This is a guest post by Roberta Summer. Roberta loves travelling to exotic locations, cocktails and Japanese food. She hails from Madrid where she learnt flamenco and has since travelled extensively to explore her passion for dance and languages.
There is so much you can say about Rome and most of it I’m sure would revolve around the following: impressive architecture and seemingly endless iconic buildings, mouth-watering Mediterranean cuisine and history… loads of it.
I was lucky enough to visit a few months ago when I joined a cruise of the Med (lucky girl, I know) and took in a range of Mediterranean hot spots in one magnificent week. As well as Ajaccio, Monaco and Mahon I also stopped in Portofino (totally gorgeous and a real must if you ever get the chance) and Italy’s magnificent capital, Rome. I’d always wanted to go and despite only having a day there (the disadvantage of a cruise I’m afraid) I had enough time to soak up the epidermis of the city’s appeal – and fall in love with it.
I think it’s fair to say I’m not an avid architect enthusiast, dedicated culture vulture or history buff but I am able to appreciate a good view – and in Rome there are plenty of them. The Colosseum was my first port of call, right in the centre of the city’s district better known as ‘Ancient Rome’. The amphitheatre certainly doesn’t disappoint and despite having seen it numerous times in print – viewing it in all its travertine and tufa glory (the structures core components) certainly projects another level of appreciation. Standing 50 metres high and containing 80 entrances (most of which are, as you would imagine, now closed) it exudes a grandeur that must have appeared almost intimidating back in 80AD – the time of its inauguration.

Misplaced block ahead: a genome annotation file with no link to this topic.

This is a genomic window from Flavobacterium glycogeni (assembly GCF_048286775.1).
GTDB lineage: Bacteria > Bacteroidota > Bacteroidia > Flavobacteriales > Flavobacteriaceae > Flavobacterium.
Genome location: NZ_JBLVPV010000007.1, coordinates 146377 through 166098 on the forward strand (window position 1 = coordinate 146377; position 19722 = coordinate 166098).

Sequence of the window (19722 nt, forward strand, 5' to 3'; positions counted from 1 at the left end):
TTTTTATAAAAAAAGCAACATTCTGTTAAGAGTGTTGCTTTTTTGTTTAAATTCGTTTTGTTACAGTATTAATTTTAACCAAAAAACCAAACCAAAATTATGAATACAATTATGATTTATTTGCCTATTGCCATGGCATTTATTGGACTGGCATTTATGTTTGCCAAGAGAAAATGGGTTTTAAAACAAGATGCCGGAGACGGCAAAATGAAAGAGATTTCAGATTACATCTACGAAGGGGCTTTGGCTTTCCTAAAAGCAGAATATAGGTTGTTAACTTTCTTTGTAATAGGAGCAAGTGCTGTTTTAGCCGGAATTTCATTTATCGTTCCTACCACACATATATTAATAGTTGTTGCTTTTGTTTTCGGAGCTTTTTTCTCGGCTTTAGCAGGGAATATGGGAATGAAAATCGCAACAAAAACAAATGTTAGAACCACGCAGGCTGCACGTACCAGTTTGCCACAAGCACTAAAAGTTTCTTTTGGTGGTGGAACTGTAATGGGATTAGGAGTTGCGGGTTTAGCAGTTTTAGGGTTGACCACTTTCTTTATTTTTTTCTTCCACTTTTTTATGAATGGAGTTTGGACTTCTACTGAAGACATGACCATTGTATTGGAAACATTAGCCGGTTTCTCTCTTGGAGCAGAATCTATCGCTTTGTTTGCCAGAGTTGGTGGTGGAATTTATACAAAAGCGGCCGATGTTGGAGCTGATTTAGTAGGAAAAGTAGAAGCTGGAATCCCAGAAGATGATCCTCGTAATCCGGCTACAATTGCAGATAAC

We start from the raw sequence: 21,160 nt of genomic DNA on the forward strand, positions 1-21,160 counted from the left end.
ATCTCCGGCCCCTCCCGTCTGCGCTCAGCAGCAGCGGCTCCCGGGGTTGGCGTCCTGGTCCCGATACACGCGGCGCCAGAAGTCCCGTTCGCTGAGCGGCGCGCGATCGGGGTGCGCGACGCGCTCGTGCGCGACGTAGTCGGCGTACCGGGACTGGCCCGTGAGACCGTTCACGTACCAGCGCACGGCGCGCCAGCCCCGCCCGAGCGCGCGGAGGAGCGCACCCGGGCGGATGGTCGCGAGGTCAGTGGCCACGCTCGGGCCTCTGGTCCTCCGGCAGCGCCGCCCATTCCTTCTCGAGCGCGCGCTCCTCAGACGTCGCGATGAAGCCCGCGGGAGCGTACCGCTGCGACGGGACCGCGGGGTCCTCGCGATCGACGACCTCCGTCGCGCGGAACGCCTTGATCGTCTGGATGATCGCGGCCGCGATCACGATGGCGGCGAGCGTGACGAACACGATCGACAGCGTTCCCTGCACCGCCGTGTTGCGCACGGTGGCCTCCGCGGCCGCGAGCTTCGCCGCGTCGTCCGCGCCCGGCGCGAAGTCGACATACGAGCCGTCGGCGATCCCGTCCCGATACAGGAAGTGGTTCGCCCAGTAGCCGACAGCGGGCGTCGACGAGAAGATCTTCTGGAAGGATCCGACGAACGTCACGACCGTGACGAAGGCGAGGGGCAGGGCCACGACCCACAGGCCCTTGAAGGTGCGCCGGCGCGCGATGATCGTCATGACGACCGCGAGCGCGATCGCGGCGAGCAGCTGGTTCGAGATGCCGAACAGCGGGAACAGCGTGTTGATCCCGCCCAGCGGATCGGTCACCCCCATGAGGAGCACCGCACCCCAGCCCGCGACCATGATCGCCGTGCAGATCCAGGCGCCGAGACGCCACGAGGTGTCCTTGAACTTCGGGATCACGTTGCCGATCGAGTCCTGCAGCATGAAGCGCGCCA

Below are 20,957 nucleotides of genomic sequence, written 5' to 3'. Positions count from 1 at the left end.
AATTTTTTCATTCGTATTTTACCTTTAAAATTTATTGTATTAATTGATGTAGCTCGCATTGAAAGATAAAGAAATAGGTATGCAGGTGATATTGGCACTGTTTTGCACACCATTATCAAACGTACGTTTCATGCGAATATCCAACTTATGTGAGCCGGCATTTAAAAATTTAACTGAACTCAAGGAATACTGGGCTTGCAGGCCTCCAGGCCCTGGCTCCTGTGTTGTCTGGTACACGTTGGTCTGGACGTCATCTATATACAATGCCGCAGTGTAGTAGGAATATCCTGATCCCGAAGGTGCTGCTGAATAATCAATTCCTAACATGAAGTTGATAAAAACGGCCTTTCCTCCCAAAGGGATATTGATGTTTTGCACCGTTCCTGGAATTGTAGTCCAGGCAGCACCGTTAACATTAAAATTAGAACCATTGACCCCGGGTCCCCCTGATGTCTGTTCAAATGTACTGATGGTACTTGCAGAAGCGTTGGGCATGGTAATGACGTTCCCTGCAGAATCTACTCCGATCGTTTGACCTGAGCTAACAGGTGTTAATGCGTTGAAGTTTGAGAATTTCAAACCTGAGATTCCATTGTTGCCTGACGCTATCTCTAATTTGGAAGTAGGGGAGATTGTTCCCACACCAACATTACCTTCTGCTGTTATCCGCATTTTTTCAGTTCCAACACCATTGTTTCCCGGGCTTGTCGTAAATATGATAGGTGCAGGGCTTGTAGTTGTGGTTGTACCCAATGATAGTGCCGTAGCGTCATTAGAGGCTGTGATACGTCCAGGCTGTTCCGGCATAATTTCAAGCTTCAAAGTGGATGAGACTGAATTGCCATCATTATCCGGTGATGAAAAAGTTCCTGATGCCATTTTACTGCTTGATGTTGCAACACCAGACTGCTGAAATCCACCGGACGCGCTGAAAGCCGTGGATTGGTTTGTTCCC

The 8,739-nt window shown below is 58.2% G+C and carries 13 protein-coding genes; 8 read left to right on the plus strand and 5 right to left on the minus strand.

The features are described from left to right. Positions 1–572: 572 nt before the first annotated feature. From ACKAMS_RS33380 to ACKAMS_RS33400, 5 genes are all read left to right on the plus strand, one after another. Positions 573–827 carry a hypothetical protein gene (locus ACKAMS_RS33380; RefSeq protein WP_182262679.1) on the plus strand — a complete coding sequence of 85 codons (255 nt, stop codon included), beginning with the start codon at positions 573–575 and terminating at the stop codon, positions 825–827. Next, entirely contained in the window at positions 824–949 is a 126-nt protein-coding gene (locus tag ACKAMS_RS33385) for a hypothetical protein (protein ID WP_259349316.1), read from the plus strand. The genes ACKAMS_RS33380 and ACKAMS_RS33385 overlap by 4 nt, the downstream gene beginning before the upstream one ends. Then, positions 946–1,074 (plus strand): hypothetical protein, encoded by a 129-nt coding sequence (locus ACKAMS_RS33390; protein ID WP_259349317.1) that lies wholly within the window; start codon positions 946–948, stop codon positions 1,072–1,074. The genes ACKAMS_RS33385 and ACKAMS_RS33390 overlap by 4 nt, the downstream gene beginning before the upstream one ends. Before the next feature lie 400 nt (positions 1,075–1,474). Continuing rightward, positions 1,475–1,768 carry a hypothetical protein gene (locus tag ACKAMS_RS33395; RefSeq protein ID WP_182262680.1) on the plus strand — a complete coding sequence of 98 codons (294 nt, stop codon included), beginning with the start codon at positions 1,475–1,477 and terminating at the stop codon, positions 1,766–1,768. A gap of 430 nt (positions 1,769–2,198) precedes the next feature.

For more jaw-dropping moments the Pantheon is hard to beat. As one of the capital’s largest temples it can’t fail but leave you just a little in awe of its sheer size and impressive preservation.
To soak up a little of the street-side atmosphere I recommend heading over to the Spanish Steps where you can people watch, soak up the laid back atmosphere then head onto Via Condotti to browse the designer shops on the city’s most exclusive street.
As well as sights, you can’t go to Rome without making the most of the food. There are many restaurants and cafes to choose from where you can find mouth-watering home-cooked Italian cuisine, however, I think if you’re short on time and can only try one thing, make it a gelato. Italian ice-cream really is as good as they say it is and there is nothing better than nipping into one of the many gelaterias, selecting one (two, three or four…) of their home-made gelatos and gently strolling through the streets…
And if, like me, you can’t stay for longer just make sure you swing by the 18th century Trevi fountain. Where legend has it if you throw a coin over your shoulder into the water you’ll be assured of a return visit…